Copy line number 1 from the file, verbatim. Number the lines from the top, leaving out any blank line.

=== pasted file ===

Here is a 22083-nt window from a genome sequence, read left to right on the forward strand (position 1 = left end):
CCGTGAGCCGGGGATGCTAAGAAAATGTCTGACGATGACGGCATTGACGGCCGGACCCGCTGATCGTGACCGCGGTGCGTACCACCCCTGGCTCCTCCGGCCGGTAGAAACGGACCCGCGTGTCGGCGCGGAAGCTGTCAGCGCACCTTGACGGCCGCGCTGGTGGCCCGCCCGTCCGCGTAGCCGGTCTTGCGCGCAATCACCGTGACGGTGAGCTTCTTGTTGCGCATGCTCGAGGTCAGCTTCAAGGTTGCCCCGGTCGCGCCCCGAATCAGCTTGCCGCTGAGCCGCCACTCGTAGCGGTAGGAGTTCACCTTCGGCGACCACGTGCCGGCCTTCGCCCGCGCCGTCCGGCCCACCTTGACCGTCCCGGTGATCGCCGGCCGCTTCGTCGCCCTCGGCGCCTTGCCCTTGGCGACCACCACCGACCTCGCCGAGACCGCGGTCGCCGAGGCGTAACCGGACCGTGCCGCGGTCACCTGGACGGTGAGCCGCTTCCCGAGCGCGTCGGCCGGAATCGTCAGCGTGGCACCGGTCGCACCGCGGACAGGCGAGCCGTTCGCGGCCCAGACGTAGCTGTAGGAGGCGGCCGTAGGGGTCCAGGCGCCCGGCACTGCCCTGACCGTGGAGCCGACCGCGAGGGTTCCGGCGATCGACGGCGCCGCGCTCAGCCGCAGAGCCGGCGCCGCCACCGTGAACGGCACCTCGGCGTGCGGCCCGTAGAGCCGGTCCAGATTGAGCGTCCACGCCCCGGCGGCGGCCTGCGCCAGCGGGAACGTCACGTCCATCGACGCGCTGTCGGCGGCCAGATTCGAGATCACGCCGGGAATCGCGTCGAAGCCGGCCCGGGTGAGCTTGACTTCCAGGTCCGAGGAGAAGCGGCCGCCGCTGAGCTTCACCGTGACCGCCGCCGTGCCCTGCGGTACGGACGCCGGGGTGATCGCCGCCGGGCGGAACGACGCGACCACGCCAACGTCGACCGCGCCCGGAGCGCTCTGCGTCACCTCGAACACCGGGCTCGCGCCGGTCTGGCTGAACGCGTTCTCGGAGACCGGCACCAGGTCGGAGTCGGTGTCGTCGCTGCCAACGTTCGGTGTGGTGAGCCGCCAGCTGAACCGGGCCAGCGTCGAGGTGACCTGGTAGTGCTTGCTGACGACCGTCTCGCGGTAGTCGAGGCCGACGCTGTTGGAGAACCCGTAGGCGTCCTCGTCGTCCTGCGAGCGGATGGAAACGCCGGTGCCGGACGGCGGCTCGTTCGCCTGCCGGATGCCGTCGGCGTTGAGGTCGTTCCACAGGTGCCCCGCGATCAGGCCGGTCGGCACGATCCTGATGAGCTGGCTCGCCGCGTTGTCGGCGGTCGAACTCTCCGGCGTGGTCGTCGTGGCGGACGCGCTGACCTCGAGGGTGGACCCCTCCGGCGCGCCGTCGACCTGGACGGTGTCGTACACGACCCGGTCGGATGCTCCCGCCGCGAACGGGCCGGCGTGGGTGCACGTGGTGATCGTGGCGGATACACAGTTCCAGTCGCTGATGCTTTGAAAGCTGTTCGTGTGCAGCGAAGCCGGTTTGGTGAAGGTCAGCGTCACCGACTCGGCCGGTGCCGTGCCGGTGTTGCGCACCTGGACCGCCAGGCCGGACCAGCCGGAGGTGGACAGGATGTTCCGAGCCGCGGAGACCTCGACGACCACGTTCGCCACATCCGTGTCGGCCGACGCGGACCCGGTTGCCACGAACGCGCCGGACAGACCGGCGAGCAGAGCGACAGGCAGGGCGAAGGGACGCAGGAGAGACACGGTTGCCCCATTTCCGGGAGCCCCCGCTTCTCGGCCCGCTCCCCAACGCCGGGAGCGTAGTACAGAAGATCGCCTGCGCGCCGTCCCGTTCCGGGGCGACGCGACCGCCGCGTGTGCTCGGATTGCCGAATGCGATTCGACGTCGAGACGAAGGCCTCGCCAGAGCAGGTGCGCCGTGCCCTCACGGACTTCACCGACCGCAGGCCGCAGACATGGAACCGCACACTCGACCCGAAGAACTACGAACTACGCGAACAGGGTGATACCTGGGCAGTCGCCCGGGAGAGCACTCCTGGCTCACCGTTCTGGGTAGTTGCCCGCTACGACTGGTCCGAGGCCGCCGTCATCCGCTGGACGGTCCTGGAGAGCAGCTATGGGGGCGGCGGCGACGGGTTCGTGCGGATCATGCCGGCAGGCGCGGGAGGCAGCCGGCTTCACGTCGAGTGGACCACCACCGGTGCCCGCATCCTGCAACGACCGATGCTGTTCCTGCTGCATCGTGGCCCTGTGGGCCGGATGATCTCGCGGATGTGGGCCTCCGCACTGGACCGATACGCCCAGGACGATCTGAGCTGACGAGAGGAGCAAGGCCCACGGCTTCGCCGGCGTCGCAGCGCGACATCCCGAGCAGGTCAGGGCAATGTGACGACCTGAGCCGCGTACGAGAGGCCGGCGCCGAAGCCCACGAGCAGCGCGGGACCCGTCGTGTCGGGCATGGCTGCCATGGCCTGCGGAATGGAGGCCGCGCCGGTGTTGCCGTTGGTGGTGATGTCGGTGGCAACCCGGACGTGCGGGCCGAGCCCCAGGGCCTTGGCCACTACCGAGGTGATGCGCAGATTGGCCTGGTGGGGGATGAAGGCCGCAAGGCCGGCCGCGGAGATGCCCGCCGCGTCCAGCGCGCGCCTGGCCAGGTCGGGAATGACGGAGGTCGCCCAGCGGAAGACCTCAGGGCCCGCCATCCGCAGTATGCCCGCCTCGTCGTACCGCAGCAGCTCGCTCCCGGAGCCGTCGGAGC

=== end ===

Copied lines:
Here is a 22083-nt window from a genome sequence, read left to right on the forward strand (position 1 = left end):